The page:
5. The slug of the page containing the sample; this is optional, and if it's not provided, the sample is pulled from the same page on which the macro is used.

You can also provide a link that opens the live sample as a new document rather than embedding it inline in your article. To do that, use the LiveSampleLink macro, which accepts two parameters:

  1. The ID of the header or enclosing block from which to draw the code. This isn't the same thing as the header text—by default, the ID for headers is the header text with spaces turned into underscores. The best way to be sure you have the ID right is to look at the URL of the section in the page's table of contents.
  2. A string to use as the link text.

It's worth noting that in many cases, you should be able to add the EmbedLiveSample or LiveSampleLink macro to pages with little or no additional work! As long as the sample can be identified by a header's ID or is in a block with an ID you can use, simply adding the macro should do the job.

Adding a new live sample

If you're writing a new page, and want to insert code that you want to present as a live sample, even more of the work can be done for you by the editor! Simply click on the "Insert Code Sample Template" button in the toolbar, which looks like this: . Clicking that button presents a simple dialog asking you to name your live sample:

Enter the name of the sample; this is used as the heading for the sample. In the example below, we've entered "Live sample demo" in this box.

Finding samples that need updating

When looking for existing samples to update, there are three main kinds of updating you may wish to do:

  1. Turn an existing non-live example snippet into a live sample.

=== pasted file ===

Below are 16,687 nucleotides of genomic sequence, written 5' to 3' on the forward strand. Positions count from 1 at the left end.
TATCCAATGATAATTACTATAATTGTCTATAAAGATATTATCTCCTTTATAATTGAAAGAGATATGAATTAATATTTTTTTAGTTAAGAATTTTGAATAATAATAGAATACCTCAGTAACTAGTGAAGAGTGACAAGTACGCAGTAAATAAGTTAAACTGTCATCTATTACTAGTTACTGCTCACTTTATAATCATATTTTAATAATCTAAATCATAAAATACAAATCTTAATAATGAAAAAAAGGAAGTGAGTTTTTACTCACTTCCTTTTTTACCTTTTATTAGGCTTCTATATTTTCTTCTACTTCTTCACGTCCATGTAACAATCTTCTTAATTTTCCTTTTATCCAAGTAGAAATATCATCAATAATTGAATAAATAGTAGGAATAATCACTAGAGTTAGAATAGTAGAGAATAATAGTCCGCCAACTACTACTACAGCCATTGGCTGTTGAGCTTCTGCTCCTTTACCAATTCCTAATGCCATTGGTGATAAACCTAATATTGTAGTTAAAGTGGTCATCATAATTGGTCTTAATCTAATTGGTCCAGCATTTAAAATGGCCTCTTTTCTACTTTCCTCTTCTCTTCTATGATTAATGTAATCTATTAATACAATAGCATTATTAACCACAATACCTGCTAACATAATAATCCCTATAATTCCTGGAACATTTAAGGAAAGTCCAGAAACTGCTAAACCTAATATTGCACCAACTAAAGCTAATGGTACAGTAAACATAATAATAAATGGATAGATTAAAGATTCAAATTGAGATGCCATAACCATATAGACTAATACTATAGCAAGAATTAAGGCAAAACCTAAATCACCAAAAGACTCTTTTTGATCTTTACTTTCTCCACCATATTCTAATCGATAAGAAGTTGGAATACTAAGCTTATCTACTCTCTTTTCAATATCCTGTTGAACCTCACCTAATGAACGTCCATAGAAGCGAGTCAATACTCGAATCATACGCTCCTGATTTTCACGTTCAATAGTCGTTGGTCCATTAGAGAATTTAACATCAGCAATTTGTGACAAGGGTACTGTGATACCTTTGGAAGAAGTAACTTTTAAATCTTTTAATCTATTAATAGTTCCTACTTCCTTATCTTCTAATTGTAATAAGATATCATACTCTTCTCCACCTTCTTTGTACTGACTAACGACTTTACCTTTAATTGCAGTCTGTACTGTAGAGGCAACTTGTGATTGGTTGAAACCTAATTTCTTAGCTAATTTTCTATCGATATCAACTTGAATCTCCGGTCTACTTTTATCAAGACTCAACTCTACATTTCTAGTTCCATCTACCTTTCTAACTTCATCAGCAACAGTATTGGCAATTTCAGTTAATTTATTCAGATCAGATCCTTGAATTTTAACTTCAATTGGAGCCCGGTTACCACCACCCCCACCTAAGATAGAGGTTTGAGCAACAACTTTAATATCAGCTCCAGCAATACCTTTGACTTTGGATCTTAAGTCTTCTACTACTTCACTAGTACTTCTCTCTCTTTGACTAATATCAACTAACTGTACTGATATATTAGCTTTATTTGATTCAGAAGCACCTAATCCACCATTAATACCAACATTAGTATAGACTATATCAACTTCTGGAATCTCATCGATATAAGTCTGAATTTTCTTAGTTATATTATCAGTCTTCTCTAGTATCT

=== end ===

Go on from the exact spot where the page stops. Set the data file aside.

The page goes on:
2. Correct bugs in an existing live sample.
  3. Improve an existing live sample, or update a sample based on technology changes.

Note: If you find an article that has samples in need of being updated to use the live sample system, please add the tag "NeedsLiveSample" to the page.

Finding samples to turn into live samples

MDN has lots of older examples that don't yet use the live sample system. Our goal is to update most or all of these to be live samples. This will improve consistency and usability. You will almost certainly find many of these as you use MDN on a daily basis; however, how can you find them if you're specifically looking for them to update? Unfortunately, there's not an easy way to do that. But there are some guidelines you can follow to help track them down:

Live sample demo

As you can see here, the live sample template button has created not only the main heading ("Live sample demo"), but also subheadings for our HTML, CSS, and JavaScript content. You're not limited to one block of each; in addition, they don't even need to be in any particular order. Mix and match!

You may choose to delete any of these you wish; if you don't need any script, just delete that heading and its <pre> block.

Now that the template has been inserted, we can put in some code, and even some explanatory text.

HTML

This HTML creates a paragraph and some blocks to help us position and style a message.

<p>A simple example of the live sample system in action.</p>
<div class="box">
  <div id="item">Hello world!</div>
</div>

CSS

The CSS code styles the box as well as the text inside it.

.box {
  width: 200px;
  height: 100px;
  border: 2px solid blue;
  border-radius: 6px;
  background-color: #ffaabb;
}

#item {
  width: 100%;
  font-weight: bold;
  text-align: center;
}

JavaScript

This code is very simple. All it does is change the font size of the "Hello world!" message.

var el = document.getElementById("item");
el.style.fontSize = "3em";